Posted: Oct 11, 2012 at 12:35 PM [Oct 11, 2012]
There was a time when the best Broadway shows were fun and entertaining, and left you whistling the tunes when you left the theater. Such a show is the 1910 “Madame Sherry” by Karl Hoschna, opening Saturday, Oct. 20 at the Vitosha Haus Concert Hall.
Written during the Ragtime Era, the show exemplifies the musical changes that were occurring in America at the time. Syncopated rhythms occur throughout the score, and the style is decidedly less European than previous works. Although the action is set in Paris, it may as well be New York, for the feeling is definitely American urban. The plot is a pure situation comedy, and would have been quite suitable as a script for Carol Burnett or Lucille Ball.
Edward Sherry (Thomas Petiet) and his School of Aesthetic Dancing have long been supported by Edward's archaeologist uncle, Theophilus (James Wessel Walker). To please his uncle, who spends most of his time in Greece, Edward has pretended to marry and have children. When the uncle suddenly appears, Edward is forced to draft his housekeeper (Sarah Briggs), his dancing instructor Lulu (Emily Bennett) and her amorous student Leonardo (Gyorgy Barabas) into acting as his wife and offspring. Certain mishaps cause Theophilus to grow suspicious, so he takes everyone out to sea in his yacht and threatens not to return to port until he discovers the truth. As it happens, Theophilus's niece Yvonne (Natalie Emptage) has fallen in love with Edward, and Edward must find a way to make his uncle forgive his fabrications in order to marry her.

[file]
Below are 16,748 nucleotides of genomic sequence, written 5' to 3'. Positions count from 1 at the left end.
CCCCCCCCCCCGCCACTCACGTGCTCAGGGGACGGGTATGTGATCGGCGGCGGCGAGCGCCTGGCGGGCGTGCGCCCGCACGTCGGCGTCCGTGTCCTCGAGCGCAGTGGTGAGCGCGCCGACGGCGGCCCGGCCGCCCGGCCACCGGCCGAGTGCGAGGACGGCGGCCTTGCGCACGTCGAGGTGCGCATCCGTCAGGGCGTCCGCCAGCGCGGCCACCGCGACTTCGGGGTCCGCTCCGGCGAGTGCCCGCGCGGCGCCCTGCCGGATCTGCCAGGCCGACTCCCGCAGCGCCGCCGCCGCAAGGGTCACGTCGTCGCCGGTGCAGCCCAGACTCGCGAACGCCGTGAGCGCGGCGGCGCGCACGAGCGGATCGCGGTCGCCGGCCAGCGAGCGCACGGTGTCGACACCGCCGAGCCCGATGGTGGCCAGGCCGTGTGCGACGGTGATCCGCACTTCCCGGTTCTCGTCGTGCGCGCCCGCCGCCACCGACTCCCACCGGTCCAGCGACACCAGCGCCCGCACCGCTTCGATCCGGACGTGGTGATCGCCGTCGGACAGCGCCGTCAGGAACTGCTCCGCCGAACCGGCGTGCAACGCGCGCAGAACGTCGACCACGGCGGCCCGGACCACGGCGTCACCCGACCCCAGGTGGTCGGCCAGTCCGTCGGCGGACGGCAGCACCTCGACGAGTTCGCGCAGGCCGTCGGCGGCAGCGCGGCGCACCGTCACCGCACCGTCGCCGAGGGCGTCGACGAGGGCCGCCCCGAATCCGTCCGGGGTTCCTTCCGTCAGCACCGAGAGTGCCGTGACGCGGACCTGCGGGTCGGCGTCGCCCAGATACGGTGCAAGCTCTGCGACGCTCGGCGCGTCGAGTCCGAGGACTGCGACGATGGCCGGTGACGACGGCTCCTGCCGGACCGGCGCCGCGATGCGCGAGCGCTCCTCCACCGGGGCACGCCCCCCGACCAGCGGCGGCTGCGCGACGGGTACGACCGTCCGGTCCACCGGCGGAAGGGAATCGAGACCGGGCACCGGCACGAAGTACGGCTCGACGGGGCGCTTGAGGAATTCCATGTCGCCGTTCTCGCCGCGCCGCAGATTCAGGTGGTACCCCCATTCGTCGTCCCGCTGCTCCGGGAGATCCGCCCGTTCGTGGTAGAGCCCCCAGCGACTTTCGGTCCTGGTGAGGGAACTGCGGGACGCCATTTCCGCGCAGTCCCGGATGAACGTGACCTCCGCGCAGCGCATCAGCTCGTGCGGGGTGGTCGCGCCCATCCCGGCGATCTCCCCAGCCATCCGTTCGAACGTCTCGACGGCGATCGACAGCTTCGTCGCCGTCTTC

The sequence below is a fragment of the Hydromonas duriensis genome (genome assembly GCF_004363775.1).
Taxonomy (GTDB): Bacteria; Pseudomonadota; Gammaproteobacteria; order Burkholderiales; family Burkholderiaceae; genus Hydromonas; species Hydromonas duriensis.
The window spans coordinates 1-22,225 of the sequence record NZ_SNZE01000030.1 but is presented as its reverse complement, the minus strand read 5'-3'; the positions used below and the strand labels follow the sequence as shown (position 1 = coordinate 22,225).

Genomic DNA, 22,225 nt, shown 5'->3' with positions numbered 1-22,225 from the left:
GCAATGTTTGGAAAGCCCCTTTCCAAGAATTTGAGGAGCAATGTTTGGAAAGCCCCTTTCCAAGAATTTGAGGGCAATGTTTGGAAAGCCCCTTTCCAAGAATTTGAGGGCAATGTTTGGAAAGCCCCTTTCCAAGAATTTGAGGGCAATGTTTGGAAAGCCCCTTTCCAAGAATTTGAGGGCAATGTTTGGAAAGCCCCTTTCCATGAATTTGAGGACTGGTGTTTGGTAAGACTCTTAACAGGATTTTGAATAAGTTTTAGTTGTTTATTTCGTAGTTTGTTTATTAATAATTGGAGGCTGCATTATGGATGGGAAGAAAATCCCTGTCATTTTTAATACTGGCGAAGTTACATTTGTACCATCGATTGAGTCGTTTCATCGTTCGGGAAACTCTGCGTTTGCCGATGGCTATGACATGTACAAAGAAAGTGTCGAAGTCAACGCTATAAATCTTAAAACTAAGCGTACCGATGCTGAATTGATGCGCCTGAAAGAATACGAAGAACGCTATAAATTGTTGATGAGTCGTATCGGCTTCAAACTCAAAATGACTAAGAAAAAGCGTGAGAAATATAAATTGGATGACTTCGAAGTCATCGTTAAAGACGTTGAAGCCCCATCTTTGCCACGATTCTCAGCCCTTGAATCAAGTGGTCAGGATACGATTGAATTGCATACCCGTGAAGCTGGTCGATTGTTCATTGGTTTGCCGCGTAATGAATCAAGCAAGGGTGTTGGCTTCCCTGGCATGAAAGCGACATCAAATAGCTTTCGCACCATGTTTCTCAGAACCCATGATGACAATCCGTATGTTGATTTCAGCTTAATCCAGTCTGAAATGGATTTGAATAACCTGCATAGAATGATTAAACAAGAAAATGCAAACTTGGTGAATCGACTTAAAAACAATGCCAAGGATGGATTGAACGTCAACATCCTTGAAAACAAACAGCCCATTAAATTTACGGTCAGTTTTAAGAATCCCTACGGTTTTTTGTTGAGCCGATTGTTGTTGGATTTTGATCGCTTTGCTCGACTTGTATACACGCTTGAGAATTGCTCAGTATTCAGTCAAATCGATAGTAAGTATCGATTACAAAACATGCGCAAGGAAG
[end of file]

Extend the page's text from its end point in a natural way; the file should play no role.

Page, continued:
The show was an immediate hit, and ran for 231 consecutive performances on Broadway. “Every Little Movement” and “Put Your Arms Around Me, Honey” became standards, but the show was loaded with good songs. Hoschna, who began as an oboist in the Victor Herbert orchestra, was destined for great things, but tragically died a little more than a year after the show opened. What he may have produced, had he lived longer, is an interesting question.
What he did produce will be open to all as The Comic Opera Guild revives this lost treasure in concert format in the elegant Vitosha Haus Concert Hall. The cast of 16 will be conducted by David Troiano and accompanied by Jon Krueger and Andrew Anderson. The subsequent show recording will be added to the Guild’s growing list of CDs that document the early years of Broadway.
By Karl Hoschna and Otto Harbach
Saturday eve., October 20, 8 pm
Sunday Matinee, October 21, 2 pm
Performed in the
Vitosha Haus Concert Hall
1917 Washtenaw, Ann Arbor, 48104
General Admission: $15.00
Seniors and Students: $12.00
Generous Seating Accommodations
TO ORDER TICKETS:
Credit Card orders: 734-763-TKTS (8587)
Tickets also available at the door